The ACT is now host to Australia’s only publicly available hydrogen refuelling stations, after the facility designed to keep a 20-strong government fuel cell vehicle fleet was officially unveiled on Friday.
The station, located at an facility owned by local utility ActewAGL in Canberra, was opened by ACT energy and emissions reduction minister Shane Rattenbury, who said the refuelling station would allow the ACT government to finally deploy the 20 newly acquired Hyundai Nexo hydrogen vehicles as part of the ACT government’s fleet.
“The ACT continues to lead the EV revolution in Australia,” Rattenbury said. “This station will allow fuel cell electric vehicles on our roads alongside battery electric vehicles, forming a strong pathway to zero emissions transport in Canberra.”
Rattenbury said there are many benefits with hydrogen fuel cell vehicles, such as short refuelling times, the ability to be powered by hydrogen made from renewable energy and because they also also purify the air as they drive which will help remove harmful particulates produced by petrol and diesel vehicles.
Rattenbury added that there had been a substantial amount of interest amongst ACT government departments to use the Hyundai vehicles.
“There’s quite a few of our public servants who are keen to have these vehicles, there’s been some competition between the agencies,” Rattenbury said.
“Whether its nurses, education department staff – getting about, doing their jobs in Canberra on behalf of the community using these vehicles, becomes a great advertisement because the community will see these out and about and will begin to understand the technology.”
Hydrogen will be produced on-site, with an electrolyser installed at the ActewAGL facility and the renewable energy delivered by Neoen as part of its contract to supply the ACT with electricity from the third stage of the Hornsdale wind farm.
Managing director of Neoen Australia, Louis de Sambucy, said the company hopes the refuelling station will become the first of many deployed across Australia.
“Renewable hydrogen represents an exciting opportunity for the decarbonisation of transport, gas and industrial sectors in the ACT and beyond as we transition towards a high penetration renewable energy electricity grid.”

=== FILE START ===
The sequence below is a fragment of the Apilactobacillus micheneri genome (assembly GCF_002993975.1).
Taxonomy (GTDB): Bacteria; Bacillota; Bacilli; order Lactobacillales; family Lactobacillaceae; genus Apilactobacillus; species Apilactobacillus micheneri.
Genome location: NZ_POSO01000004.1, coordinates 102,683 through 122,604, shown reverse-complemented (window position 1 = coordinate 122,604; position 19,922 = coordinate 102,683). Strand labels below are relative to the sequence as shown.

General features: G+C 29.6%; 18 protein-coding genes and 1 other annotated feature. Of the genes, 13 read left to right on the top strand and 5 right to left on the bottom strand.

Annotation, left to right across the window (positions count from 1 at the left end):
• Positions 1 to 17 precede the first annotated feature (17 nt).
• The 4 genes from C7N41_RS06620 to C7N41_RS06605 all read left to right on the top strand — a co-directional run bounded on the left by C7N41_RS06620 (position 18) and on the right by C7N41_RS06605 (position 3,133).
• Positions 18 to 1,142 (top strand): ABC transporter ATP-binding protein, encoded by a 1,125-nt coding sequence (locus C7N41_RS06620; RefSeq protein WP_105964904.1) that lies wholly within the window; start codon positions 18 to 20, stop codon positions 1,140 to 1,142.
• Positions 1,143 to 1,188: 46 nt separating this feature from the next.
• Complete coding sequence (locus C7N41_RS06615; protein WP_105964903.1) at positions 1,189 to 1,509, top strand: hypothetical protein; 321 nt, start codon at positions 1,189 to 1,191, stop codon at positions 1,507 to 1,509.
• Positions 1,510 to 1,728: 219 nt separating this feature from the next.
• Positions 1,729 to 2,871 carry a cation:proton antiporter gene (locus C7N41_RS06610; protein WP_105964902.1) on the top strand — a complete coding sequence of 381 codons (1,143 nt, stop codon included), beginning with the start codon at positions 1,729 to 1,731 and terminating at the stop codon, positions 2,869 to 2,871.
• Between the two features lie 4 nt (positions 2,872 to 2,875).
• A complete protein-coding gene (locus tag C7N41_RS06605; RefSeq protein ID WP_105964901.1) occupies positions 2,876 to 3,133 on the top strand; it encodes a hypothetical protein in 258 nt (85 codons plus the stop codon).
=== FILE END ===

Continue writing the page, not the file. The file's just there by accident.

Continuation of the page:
Research has highlighted that because making hydrogen is an energy intensive process, so if it is made with fossil fuels it is likely to lead to an increase in emissions rather than a reduction. Hence the importance of renewables. But many car makers, such as Tesla and VW, believe hydrogen cars will not be able to compete with full battery electrics.
Covid-19 had delayed the deployment of the hydrogen vehicles, as lockdowns and travel restrictions had prevented the ACT government from bring personel with the necessary expertise to Canberra to install the hydrogen refuelling station at the ActewAGL facility.
But the delay compelled the project to train local personel, with technicians from the United States guiding Canberra-based installers through the process – with the added benefit of increasing the local skill base that could be drawn upon for future refuelling stations.
The commitment to integrate the 20 hydrogen vehicles into the ACT government fleet follows a commitment by the territory government to use its purchasing power to support greater uptake of zero emissions vehicles. This in turn forms contributes to its goal of reducing emissions across the ACT economy, particularly in the harder to abate transport sector.
The Hyundai Nexo vehicles, which are able to provide a driving range of around 670km, with a refuelling time of between 3 to 5 minutes, are some of the first hydrogen vehicles available in Australia.
Individual vehicles are not currently available for sale in Australia, and Hyundai currently offers vehicles through fleet lease arrangements, while the supporting infrastrucutre for hydrogen fuelled vehicles continues to develop.
Last year, Hyundai secured an agreement with utility Jemena to supply hydrogen to a refuelling station at the Hyundai headquarters in Sydney, as the company works to address the lack of refuelling facilities in Australia.
The Queensland government is set to follow the ACT government’s lead, placing an order for five of the Nexo models to be included within its own government’s vehicle fleet.